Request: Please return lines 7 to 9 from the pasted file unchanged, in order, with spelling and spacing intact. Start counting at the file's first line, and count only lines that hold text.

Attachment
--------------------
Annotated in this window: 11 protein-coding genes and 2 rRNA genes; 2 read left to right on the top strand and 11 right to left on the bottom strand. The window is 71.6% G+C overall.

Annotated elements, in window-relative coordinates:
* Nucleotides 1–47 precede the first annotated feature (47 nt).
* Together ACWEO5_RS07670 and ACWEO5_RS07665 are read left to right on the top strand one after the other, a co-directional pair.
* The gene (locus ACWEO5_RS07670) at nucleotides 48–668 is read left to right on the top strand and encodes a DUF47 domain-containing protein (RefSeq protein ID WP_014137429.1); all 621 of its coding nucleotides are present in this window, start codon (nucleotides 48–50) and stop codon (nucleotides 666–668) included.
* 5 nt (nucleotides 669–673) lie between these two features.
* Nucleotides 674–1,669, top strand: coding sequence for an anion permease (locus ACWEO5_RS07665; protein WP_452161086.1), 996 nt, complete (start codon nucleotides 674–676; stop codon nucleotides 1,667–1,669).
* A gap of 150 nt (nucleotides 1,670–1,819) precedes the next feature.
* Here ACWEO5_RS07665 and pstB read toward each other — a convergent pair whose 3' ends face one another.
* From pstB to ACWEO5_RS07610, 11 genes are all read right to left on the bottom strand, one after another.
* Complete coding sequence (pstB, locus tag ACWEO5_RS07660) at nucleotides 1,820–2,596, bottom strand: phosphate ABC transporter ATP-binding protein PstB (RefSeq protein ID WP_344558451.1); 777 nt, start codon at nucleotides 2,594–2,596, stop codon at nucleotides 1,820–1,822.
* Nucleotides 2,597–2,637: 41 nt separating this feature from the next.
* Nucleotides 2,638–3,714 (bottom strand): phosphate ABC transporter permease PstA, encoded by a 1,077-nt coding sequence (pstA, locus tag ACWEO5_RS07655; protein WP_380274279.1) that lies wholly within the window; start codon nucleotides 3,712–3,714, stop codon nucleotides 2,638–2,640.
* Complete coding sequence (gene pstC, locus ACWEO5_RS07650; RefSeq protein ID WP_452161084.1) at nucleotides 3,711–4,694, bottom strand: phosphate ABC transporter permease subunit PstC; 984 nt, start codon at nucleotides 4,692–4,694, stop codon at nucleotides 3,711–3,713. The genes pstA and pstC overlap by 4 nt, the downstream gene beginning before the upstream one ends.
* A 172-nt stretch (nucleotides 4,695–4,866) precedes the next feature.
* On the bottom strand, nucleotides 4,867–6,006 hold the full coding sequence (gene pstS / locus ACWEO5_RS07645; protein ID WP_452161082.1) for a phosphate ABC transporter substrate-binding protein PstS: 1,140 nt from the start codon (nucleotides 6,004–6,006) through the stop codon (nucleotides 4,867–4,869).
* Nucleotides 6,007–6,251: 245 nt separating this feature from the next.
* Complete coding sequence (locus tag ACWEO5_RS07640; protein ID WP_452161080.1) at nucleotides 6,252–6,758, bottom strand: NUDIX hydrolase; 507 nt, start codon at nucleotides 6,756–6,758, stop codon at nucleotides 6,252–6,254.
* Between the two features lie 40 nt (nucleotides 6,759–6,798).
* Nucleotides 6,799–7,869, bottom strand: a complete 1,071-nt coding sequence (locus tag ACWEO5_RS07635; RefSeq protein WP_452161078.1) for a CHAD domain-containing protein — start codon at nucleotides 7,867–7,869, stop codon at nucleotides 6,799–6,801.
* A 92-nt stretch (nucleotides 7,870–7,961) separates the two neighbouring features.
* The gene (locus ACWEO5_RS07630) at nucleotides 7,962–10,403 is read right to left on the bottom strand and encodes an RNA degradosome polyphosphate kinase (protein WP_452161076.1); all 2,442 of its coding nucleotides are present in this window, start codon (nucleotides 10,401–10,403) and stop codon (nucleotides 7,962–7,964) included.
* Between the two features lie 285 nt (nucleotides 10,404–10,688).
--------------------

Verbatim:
* Nucleotides 674–1,669, top strand: coding sequence for an anion permease (locus ACWEO5_RS07665; protein WP_452161086.1), 996 nt, complete (start codon nucleotides 674–676; stop codon nucleotides 1,667–1,669).
* A gap of 150 nt (nucleotides 1,670–1,819) precedes the next feature.
* Here ACWEO5_RS07665 and pstB read toward each other — a convergent pair whose 3' ends face one another.